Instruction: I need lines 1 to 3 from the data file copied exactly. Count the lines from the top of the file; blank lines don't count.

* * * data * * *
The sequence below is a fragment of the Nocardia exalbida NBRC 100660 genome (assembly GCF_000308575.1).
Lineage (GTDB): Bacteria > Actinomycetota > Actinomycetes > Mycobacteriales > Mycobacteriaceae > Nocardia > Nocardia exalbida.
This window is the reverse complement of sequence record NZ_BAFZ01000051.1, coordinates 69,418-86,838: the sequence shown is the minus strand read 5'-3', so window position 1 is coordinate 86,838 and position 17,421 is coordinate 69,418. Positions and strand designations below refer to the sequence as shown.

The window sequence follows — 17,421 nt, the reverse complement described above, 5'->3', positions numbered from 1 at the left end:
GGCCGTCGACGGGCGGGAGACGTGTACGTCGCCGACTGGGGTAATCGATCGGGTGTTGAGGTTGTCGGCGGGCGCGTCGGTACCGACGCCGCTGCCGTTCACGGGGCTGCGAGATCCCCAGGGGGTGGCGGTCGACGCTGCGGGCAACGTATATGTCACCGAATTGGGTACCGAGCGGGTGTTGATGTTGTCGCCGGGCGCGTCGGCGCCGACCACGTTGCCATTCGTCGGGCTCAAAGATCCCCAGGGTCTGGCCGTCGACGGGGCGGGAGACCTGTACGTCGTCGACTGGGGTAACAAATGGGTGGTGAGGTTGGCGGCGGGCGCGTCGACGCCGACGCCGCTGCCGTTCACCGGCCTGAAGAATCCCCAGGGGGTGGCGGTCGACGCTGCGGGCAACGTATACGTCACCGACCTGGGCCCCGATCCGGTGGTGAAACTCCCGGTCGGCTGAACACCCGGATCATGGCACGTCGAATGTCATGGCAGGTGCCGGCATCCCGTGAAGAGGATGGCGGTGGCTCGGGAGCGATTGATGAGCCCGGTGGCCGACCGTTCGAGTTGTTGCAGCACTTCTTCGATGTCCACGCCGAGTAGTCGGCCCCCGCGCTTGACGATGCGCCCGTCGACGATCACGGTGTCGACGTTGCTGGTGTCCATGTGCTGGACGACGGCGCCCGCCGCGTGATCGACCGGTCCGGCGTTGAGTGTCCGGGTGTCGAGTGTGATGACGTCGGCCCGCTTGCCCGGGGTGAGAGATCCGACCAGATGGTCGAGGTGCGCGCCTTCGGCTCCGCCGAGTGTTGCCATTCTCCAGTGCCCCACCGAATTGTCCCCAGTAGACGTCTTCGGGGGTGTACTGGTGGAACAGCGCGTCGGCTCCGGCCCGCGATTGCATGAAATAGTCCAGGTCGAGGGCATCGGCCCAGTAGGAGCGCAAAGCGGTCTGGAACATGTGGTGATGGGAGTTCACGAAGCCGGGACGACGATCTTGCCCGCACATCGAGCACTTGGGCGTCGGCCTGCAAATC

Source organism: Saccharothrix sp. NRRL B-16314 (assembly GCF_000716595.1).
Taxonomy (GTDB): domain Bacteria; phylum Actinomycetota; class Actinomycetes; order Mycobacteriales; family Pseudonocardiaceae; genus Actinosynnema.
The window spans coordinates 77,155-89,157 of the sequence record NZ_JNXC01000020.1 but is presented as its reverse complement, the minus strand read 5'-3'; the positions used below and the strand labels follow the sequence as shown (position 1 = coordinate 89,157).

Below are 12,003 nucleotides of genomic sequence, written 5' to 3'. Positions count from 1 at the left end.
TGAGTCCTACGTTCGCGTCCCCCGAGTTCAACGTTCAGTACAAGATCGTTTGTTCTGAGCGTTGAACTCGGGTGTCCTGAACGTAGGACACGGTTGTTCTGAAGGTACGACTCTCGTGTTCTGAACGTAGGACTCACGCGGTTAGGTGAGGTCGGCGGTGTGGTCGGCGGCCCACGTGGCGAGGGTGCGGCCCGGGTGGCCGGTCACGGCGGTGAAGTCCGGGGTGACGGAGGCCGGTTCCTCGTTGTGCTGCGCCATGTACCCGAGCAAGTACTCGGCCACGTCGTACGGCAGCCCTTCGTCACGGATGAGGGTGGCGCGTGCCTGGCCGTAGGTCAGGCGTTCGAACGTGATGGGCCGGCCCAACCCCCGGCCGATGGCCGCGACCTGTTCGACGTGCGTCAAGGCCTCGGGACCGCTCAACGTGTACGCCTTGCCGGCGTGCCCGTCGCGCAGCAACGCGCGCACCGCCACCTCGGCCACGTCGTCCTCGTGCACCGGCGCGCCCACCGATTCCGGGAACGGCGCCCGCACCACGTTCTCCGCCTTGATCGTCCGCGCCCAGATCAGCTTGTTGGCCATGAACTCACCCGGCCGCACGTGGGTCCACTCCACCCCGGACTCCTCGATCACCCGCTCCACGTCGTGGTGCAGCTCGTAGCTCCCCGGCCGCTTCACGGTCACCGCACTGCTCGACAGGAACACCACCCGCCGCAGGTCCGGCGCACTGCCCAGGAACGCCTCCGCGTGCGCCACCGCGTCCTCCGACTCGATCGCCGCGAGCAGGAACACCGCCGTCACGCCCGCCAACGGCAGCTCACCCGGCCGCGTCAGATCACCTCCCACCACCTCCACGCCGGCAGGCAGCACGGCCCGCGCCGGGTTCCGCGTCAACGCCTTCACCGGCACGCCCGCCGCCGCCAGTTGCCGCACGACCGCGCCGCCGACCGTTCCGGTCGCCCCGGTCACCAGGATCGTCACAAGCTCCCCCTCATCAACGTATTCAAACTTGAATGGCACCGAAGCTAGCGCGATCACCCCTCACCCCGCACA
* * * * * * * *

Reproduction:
The sequence below is a fragment of the Nocardia exalbida NBRC 100660 genome (assembly GCF_000308575.1).
Lineage (GTDB): Bacteria > Actinomycetota > Actinomycetes > Mycobacteriales > Mycobacteriaceae > Nocardia > Nocardia exalbida.
This window is the reverse complement of sequence record NZ_BAFZ01000051.1, coordinates 69,418-86,838: the sequence shown is the minus strand read 5'-3', so window position 1 is coordinate 86,838 and position 17,421 is coordinate 69,418. Positions and strand designations below refer to the sequence as shown.